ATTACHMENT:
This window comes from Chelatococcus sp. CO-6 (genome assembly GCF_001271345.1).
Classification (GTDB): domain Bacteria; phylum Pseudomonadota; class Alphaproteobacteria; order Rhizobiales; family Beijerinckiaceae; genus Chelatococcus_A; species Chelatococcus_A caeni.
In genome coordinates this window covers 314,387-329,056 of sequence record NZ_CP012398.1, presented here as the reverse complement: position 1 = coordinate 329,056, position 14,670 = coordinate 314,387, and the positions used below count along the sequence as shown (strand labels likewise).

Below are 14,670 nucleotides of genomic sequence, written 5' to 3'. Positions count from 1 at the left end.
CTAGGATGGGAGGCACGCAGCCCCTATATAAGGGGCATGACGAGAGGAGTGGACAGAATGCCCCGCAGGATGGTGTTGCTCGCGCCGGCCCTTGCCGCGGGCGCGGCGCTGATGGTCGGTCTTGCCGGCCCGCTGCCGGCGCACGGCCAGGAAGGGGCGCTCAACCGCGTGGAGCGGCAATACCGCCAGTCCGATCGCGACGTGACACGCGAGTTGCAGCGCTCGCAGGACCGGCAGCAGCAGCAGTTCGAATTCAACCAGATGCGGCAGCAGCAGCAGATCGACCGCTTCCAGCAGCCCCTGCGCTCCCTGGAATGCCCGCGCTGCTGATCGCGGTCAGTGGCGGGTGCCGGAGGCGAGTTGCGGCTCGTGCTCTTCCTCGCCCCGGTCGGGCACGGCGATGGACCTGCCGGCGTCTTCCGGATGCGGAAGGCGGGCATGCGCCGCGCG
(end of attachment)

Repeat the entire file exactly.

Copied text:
This window comes from Chelatococcus sp. CO-6 (genome assembly GCF_001271345.1).
Classification (GTDB): domain Bacteria; phylum Pseudomonadota; class Alphaproteobacteria; order Rhizobiales; family Beijerinckiaceae; genus Chelatococcus_A; species Chelatococcus_A caeni.
In genome coordinates this window covers 314,387-329,056 of sequence record NZ_CP012398.1, presented here as the reverse complement: position 1 = coordinate 329,056, position 14,670 = coordinate 314,387, and the positions used below count along the sequence as shown (strand labels likewise).

Below are 14,670 nucleotides of genomic sequence, written 5' to 3'. Positions count from 1 at the left end.
CTAGGATGGGAGGCACGCAGCCCCTATATAAGGGGCATGACGAGAGGAGTGGACAGAATGCCCCGCAGGATGGTGTTGCTCGCGCCGGCCCTTGCCGCGGGCGCGGCGCTGATGGTCGGTCTTGCCGGCCCGCTGCCGGCGCACGGCCAGGAAGGGGCGCTCAACCGCGTGGAGCGGCAATACCGCCAGTCCGATCGCGACGTGACACGCGAGTTGCAGCGCTCGCAGGACCGGCAGCAGCAGCAGTTCGAATTCAACCAGATGCGGCAGCAGCAGCAGATCGACCGCTTCCAGCAGCCCCTGCGCTCCCTGGAATGCCCGCGCTGCTGATCGCGGTCAGTGGCGGGTGCCGGAGGCGAGTTGCGGCTCGTGCTCTTCCTCGCCCCGGTCGGGCACGGCGATGGACCTGCCGGCGTCTTCCGGATGCGGAAGGCGGGCATGCGCCGCGCG